• They too love their family members
  • They too want prosperity and happiness in their lives
  • They desire peace and stability
  • They also laugh at some of the same songs and music as you do etc.

When we look at our so called enemies in a more balanced way as above, we tend to stop hating them.

Understand that people do improve in their lives[edit]

Sometimes, we bear a prejudice or hatred against individuals because they were evil or uncivilized in the past. However, people do improve with time and we have numerous stories in our tradition where even murderers transformed to such an extent that they were regarded as saints. Therefore, whenever we see a degraded person trying to improve himself, we should encourage and support them, instead of discouraging them with our prejudice, sarcasms and hatreds. Below is the story of Sant Nāmadev who was a murderer and a crook but who is now regarded as one of the greatest Saints.

Story: A Murderer becomes a Saint Nāmadev never attended a school to study. In his years as a young man, he made friends with some dacoits, who would attack helpless travelers to loot them and even kill them. Nāmadev too started looting and even killing innocents for his personal profit. Although he led a very evil life, he made it a habit to visit the Nāganath Śiva temple once daily.


One day outside the temple, he saw a woman getting very angry with her son just because he asked his mother for sweets. Nāmadev went to the mother, and scolded her, “All kids love sweet. Why did you then get angry with your innocent kid just because he asked you for sweets?” The mother replied, “Sir, we are very poor now, but we used to be rich. Unfortunately, one day, a band of dacoits in this area attacked my husband, robbed him and then killed him mercifully. The dacoits did not even think for a moment that he might have a family and little kids. Since then, we have been living a very hard life. I am not able to earn enough and often have to beg for food. How can I then buy sweets for my kid when he does not have sufficient basic food to eat?”

When Nāmadev heard this, he remembered the man he had killed some time back after robbing him. He was this poor woman’s husband. Nāmadev became quiet and went away. But his heart became full of remorse. He later went to the Nāganātha temple and cried out of grief, for having killed innocent people. He thought of all the families to whom he caused a lot of pain, misery and poverty. He prayed to Śiva for forgiveness. Bhagavān Śiva appeared to him and commanded him to travel to Pandharpur, to the Mandir of Viṭhoba. In that town, lived many other saints like Jnāneshvar. In their company, Nāmadeva soon reformed completely and became a saint. He traveled to north India and stayed in Punjab for 20 years. The Sikhs too therefore regard him as a Saint and many of his religious writings form a part of the Ādi Granth, which is the holy book of the Sikh religion.[19]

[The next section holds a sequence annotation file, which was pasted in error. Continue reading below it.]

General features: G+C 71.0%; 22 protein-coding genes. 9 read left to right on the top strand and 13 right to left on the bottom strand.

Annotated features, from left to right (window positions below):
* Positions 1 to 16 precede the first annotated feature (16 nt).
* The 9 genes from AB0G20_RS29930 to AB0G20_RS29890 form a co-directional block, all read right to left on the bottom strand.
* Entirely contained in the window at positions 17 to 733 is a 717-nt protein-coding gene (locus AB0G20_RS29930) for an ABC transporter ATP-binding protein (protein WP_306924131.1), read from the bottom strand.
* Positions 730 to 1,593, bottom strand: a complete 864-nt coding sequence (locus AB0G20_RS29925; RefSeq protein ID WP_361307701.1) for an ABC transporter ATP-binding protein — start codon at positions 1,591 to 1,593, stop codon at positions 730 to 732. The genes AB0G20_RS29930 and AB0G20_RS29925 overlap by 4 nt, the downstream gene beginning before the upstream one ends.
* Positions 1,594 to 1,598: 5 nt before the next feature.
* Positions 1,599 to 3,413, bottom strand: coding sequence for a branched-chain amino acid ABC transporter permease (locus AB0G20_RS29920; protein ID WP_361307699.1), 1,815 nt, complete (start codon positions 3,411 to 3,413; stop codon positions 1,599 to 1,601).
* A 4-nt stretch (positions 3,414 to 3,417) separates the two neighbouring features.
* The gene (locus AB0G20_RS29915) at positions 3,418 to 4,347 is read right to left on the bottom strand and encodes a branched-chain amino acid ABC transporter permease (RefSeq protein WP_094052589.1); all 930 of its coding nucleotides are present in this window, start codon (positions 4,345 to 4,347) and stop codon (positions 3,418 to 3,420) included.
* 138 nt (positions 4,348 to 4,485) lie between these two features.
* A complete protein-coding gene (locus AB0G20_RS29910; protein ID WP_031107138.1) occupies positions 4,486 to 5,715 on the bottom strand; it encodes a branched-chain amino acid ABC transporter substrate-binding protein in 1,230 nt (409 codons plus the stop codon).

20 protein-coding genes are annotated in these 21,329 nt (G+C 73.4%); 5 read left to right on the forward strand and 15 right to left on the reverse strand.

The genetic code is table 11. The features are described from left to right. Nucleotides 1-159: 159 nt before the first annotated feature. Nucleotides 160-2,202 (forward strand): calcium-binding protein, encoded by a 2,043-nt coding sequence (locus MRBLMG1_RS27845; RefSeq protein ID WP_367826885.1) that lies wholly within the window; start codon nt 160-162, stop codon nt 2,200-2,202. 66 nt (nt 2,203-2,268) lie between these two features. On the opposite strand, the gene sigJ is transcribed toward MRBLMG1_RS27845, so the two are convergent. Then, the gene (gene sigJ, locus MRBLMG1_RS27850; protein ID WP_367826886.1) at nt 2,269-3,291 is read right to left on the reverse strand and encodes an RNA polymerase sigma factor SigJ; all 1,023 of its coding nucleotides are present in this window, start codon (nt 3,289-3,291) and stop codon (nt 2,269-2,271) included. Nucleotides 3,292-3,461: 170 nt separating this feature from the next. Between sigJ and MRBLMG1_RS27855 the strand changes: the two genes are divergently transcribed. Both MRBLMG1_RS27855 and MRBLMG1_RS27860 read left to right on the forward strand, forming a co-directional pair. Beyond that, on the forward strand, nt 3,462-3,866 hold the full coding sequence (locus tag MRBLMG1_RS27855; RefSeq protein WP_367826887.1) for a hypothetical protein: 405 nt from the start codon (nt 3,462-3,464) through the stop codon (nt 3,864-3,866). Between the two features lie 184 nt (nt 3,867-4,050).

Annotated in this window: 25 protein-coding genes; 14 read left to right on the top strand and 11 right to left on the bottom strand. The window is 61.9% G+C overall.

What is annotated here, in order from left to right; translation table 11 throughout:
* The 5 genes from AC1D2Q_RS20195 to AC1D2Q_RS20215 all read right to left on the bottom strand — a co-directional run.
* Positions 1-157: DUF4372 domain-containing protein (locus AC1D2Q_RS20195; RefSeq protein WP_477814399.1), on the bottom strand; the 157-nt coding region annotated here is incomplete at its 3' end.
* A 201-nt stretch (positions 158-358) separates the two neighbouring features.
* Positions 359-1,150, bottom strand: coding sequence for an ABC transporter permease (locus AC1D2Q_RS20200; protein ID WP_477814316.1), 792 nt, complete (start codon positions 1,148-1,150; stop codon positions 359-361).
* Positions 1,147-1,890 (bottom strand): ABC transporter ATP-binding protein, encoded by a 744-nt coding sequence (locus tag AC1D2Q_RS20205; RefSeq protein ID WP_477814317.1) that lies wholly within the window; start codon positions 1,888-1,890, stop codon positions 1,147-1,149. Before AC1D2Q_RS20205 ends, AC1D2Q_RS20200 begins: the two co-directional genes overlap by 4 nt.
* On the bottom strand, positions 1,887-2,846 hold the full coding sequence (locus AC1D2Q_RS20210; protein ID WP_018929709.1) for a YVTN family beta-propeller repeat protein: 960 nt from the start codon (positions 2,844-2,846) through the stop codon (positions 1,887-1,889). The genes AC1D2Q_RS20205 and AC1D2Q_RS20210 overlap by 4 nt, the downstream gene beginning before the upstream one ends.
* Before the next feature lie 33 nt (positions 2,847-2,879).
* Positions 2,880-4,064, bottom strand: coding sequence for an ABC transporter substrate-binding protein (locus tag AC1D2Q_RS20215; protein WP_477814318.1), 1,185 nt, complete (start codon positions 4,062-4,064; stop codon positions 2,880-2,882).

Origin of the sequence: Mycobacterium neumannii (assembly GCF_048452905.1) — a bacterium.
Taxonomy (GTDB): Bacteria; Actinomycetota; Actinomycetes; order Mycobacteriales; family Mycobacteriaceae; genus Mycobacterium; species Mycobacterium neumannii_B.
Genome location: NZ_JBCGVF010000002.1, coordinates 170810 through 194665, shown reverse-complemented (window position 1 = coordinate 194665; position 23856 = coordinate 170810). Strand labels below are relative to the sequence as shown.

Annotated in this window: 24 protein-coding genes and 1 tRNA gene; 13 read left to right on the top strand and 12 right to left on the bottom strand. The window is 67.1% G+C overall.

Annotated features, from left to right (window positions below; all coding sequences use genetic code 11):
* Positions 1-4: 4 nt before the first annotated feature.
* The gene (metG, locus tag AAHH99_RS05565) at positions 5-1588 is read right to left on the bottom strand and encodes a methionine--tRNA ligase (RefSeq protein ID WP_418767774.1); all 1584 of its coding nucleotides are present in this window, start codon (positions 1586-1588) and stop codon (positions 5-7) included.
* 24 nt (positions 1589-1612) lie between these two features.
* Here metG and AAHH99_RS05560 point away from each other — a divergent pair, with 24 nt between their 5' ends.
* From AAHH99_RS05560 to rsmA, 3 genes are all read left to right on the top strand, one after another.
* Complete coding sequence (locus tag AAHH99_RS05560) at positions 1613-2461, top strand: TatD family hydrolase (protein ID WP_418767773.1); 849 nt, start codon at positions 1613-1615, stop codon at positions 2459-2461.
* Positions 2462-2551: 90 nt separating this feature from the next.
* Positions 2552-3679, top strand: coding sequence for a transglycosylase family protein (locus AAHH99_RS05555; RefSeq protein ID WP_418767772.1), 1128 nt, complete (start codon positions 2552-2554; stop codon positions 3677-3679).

Further Research[edit]

  1. Read the article Washington Post and Hinduphobia” by Rajiv Malhotra
  2. Read the book Invading the Sacred’ Ed by Krishnan Ramaswamy and Aditi Banerjee
  3. “Hinduism: Not Cast in Caste” by The Hindu American Foundation
  4. Research the protected categories in the US law that protect us against discrimination.

Class Discussion[edit]

What does the picture below teach you?

Ideals and Values/Hatred, Stereotyping & Prejudice files/image015.gif

A Prayer against Hatred[edit]

Just as a boatman takes his passengers across a river, may Bhagavān whose face is everywhere, take us beyond our hatreds. May our sins get washed away just as water extinguishes fire.[20]

Notes & References[edit]

  1. Joel M. Charon. 2001. Ten Questions, A Sociological Perspective. Wadsworth Thompson Learning: Belmont (California), pp. 247-265
  2. The following study gives a multifaceted view on prejudice and discrimination – Gordon W. Allport. 1954. The Nature of Prejudice. Addison-Wesley Publishing Company, Inc.: New York
  3. Mahābhārata 12.124.66-68
  4. Nītidvishashtikā of Sundara Pāndya, verse 78
  5. Nītidvishashtikā of Sundara Pāndya, verse 64
  6. Konrad Phillip Kottak, “Cultural Anthropology”, McGraw-Hill, Inc. : 1994, p. 79 See also Milton Kleg. 1993. Hate Prejudice and Racism. SUNY: Albany (New York)
  7. Claire M. Renzetti ad Daniel Curran, ‘Living Sociology’, Allyn and Bacon, Needham Heights (MA, USA): 1998, p. 287
  8. It is called ‘phenotype’.
  9. It is a disease in which people have an extreme dislike for Muslims and Islamic culture.
  10. It is a disease in which Hindus are blamed for every problem and Hindu Dharma is portrayed in negative terms in the media.
  11. Krishnamani, pp. 154-155
  12. Gitā 5.18
  13. It is a respectable word for one’s elderly governess.
  14. Krishnamani, pp. 434-435
  15. Acharya, pp. 17-23
  16. Murti, pp. 22-26
  17. He was the ruler of the kingdom of Hyderabad.
  18. Puttige, p. 16
  19. Trivedi, pp. 149-150
  20. Atharvaveda 4.33.7